Yesterday I expressed shock that there weren’t more stories about how Mormons feel about the speech. Bart Jones with Long Island’s Newsday spoke with Mormon missionaries and laymen, who expressed excitement about Romney’s candidacy and who felt it helped their religious outreach efforts:

Romney’s run is “shedding a lot of light on” the Church of Jesus Christ of Latter-day Saints, as the Mormons are known, [Vic] Goepfert said.

He noted, however, that Romney is not focusing attention on his religion — it is the media and some of the public who are doing that.

[Elder Matthew] Neil’s partner in preaching on the streets, Elder Bradley Miller, 21, from San Antonio, Texas, said he hopes Romney’s candidacy “helps bring the church out of obscurity. People are saying, ‘I want to understand him. Maybe I want to understand his religion.’”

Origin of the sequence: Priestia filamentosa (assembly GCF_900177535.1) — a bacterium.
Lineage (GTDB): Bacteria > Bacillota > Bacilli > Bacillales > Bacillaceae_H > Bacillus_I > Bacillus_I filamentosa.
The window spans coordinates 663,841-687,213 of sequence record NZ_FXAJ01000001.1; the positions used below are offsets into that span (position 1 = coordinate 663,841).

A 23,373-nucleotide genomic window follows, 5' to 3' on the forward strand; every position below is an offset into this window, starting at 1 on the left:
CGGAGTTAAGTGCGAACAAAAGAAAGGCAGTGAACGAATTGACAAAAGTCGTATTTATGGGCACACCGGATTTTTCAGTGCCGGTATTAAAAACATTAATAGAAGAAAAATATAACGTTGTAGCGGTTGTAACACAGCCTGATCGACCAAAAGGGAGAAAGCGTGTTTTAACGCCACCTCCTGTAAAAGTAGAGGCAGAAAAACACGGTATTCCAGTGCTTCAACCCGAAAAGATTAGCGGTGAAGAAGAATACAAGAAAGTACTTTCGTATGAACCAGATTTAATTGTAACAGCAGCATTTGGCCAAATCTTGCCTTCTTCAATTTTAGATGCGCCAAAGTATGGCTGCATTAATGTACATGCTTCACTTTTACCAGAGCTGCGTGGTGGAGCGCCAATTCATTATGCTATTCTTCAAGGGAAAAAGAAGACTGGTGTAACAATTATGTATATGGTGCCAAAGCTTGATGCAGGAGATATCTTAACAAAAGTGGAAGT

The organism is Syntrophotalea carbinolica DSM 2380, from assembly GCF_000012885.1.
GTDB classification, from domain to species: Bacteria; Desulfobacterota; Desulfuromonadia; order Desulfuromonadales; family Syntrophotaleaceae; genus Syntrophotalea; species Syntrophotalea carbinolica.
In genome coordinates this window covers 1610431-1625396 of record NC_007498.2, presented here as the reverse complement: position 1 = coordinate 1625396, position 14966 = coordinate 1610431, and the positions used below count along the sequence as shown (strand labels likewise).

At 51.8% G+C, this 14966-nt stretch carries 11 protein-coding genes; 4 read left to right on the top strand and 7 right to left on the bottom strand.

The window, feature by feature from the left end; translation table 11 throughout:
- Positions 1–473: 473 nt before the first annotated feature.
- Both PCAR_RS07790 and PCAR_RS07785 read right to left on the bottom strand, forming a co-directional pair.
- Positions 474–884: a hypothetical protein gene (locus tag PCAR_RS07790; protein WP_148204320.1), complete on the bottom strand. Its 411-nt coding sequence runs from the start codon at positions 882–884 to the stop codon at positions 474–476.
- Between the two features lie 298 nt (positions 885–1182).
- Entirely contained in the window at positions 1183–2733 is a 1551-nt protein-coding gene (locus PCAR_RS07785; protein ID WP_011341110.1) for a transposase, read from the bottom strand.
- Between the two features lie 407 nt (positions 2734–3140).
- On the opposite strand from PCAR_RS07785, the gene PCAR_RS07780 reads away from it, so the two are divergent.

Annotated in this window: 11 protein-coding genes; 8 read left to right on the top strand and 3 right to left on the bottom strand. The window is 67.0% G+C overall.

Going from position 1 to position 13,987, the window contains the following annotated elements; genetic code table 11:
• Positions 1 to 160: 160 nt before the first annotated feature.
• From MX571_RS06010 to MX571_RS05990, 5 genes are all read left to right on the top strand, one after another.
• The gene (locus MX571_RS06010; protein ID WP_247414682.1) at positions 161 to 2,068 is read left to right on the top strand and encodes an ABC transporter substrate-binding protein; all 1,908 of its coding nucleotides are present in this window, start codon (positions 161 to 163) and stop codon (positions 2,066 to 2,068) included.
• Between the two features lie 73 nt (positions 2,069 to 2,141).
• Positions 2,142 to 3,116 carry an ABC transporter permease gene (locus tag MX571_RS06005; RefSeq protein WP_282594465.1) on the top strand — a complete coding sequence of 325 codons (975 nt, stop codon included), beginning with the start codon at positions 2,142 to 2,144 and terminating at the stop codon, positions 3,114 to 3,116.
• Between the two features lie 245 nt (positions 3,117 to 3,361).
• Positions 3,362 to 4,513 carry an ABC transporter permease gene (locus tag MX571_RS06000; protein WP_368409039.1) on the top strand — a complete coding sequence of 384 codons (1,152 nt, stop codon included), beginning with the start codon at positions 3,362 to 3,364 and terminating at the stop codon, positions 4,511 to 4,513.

I wonder if the flip side of this coin — Evangelical concern over the spread of Mormonism rather than any particular concern with Romney as a Mormon — has been looked at enough. We hear the stats about how Americans in general and evangelicals in particular are reluctant to support unnamed Mormons but we rarely hear enough explanation as to why. The Washington Post ran a story about the speech with this analysis:

To emerge from a crowded and unsettled field of Republican candidates, Romney must convince evangelical voters and Christian conservatives that as a Mormon he shares the same moral underpinnings they have, even if the teachings and traditions of the Church of Jesus Christ of Latter-day Saints, as it is officially known, are foreign to them. And he must do it, his top advisers believe, without engaging in a point-by-point theological argument.